Monday, June 28, 2021

Reader's Diary #2213 - Ruth Guthrie: Night on the Mosquito Toilet

I guess it's pretty brave to wrap a whole short story around a woman in an outhouse while dealing with the runs and mosquitoes, but Ruth Guthrie's "Night on the Mosquito Toilet" instead feels more grounded in reality because of these details than it does a bold choice. 

While this poor, unfortunate soul is in this predicament, she's not a lot else to do but reflect on the day past. She's at a tourist retreat in India and she's mostly dwelling on her husband's behaviour toward a young girl who begged them for a banana. You can tell that despite her own temporary condition, she's quite aware that the girl's situation is anything but. She feels her husband had been unreasonably cruel. Interesting though, a small detail is revealed toward the end in which the woman herself is shown to not always having been above cruelty and violence herself.

Monday, June 21, 2021

Reader's Diary #2212- Duncan Grimes: The Man in the Red Cap

 I feel like a bit of a hypocrite for my thoughts on Duncan Grimes' short story "The Man in the Red Cap." 

On the one hand, I like stories where something happens for no reason and much of the plot revolves around a townsfolk being put out by just that: a man shows up to town and swims each day to hang from a buoy for several hours then returning to shore, only to repeat this bizarre and unexplained practice everyday. They try to make sense of it, imagine all sorts of dark histories, but an answer never materializes.

But the story also doesn't have an ending, or really much of one (unless I missed something), and therefore the story is also strange for no reason and that I was less crazy about. I'm not saying I wanted an explanation, but I did at least want a resolution.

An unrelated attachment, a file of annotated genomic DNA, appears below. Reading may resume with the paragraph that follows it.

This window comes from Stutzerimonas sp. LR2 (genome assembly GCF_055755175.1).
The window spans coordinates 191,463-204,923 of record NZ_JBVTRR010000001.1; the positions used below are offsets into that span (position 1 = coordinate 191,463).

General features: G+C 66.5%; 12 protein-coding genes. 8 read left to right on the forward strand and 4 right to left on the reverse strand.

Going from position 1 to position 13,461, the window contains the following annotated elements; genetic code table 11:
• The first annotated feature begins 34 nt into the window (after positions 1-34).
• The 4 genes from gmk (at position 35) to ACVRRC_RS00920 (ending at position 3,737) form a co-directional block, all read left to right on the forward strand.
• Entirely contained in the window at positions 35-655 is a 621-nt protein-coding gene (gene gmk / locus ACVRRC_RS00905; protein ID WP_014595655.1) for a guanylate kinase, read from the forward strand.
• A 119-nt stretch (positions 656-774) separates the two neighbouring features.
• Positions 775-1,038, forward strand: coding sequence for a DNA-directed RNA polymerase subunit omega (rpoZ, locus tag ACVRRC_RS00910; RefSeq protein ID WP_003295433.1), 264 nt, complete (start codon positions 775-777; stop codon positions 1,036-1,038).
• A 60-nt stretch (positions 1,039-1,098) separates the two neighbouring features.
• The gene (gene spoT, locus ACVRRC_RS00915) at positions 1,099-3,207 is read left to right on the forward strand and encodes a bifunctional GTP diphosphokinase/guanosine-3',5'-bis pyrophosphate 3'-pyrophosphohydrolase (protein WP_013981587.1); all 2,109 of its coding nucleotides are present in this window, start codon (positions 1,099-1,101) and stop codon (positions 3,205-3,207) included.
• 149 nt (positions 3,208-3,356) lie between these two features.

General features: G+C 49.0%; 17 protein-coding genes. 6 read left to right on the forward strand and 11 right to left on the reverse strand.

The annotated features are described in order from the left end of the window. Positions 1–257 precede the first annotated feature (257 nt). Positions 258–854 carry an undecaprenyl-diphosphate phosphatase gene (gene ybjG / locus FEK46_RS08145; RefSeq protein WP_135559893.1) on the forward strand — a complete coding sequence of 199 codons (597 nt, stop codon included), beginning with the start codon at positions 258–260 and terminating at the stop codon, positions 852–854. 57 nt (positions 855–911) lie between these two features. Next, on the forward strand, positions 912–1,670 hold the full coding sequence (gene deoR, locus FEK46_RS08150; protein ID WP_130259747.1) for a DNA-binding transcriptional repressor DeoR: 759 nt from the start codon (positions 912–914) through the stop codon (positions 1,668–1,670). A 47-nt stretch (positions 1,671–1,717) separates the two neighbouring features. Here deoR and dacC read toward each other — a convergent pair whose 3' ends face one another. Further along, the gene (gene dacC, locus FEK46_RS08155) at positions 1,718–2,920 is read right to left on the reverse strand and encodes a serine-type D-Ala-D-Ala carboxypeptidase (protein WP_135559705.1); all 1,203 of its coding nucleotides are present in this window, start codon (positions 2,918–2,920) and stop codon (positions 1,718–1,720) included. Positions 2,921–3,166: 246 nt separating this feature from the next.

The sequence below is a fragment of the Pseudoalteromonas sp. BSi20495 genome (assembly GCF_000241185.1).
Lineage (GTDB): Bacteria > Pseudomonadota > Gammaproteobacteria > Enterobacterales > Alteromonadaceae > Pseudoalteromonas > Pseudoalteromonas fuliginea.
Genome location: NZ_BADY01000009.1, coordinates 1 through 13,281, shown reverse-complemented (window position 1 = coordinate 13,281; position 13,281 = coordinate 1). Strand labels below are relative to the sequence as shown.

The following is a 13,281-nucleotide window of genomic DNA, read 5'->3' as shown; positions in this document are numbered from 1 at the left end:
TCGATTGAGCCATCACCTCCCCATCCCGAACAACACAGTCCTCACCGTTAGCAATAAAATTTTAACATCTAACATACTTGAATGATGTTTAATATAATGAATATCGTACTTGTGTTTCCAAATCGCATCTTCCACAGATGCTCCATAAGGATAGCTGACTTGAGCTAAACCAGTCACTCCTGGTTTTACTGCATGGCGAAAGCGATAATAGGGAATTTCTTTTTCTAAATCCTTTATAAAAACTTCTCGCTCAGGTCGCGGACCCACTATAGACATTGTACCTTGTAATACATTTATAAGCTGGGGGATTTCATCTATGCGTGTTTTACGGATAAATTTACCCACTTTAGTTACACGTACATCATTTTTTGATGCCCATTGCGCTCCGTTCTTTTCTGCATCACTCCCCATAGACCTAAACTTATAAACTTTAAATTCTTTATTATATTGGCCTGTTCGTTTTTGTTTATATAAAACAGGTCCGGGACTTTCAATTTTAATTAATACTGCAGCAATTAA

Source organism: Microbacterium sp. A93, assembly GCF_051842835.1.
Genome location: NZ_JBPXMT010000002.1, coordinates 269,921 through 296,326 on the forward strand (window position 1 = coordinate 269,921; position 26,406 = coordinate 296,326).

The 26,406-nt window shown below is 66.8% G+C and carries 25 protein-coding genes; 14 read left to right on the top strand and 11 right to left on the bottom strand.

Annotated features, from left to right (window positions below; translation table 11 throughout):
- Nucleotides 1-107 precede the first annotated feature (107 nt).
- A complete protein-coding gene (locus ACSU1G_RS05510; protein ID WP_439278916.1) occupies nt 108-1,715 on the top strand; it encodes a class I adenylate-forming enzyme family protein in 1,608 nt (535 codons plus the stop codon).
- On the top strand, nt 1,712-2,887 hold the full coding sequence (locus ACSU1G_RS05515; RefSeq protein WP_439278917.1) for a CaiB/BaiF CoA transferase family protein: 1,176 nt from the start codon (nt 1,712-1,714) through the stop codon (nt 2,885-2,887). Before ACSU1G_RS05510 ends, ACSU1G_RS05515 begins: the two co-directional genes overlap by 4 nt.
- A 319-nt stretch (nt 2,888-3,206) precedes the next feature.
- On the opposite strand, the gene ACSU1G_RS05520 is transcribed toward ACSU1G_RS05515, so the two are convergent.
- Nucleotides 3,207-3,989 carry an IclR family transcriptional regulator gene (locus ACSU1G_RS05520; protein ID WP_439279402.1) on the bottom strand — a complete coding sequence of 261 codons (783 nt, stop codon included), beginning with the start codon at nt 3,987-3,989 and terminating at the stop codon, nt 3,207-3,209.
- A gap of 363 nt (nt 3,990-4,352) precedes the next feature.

Still, it held my attention and I quite enjoyed the setting and character building.

Monday, June 14, 2021

Reader's Diary #2211 - Tom Beaujour and Richard Bienstock: Nothin' But a Good Time

The subtitle of Tom Beaujour and Richard Bienstock's Nothin' But a Good Time is The Uncensored History of the 80's Hard Rock Explosion but make no mistake, this is a book about glam or hair metal. I think too many bands from that time never excepted those terms, or have since turned on the classification, but to me that's what it's always been. I don't attach much stigma to the terminology and would consider myself a fan of a good many such bands. 

Told as quick responses from interviews with ton of band members from that time (Skid Row, Warrant, Guns n' Roses, Quiet Riot, Ozzy, the Scorpions, Poison, Winger, Skid Row, Cinderella, etc) as well as other industry insiders, the book clocks in at a whopping 500+ pages but it goes by fast. It's always entertaining, sometimes insightful, and provides a great history lesson of a crazy time in rock history. 

It largely focuses on the early days when glam metal was competing to make itself known among the new age and punk bands on the Sunset Strip of Hollywood. I wish I'd known more about this time when I visited there a few years back. I checked out the Rainbow Bar where I know many bands at that era had frequented, but now I regret not having visited the Troubadour and the Whisky, both of which seem to have been quite important landmarks according to this book.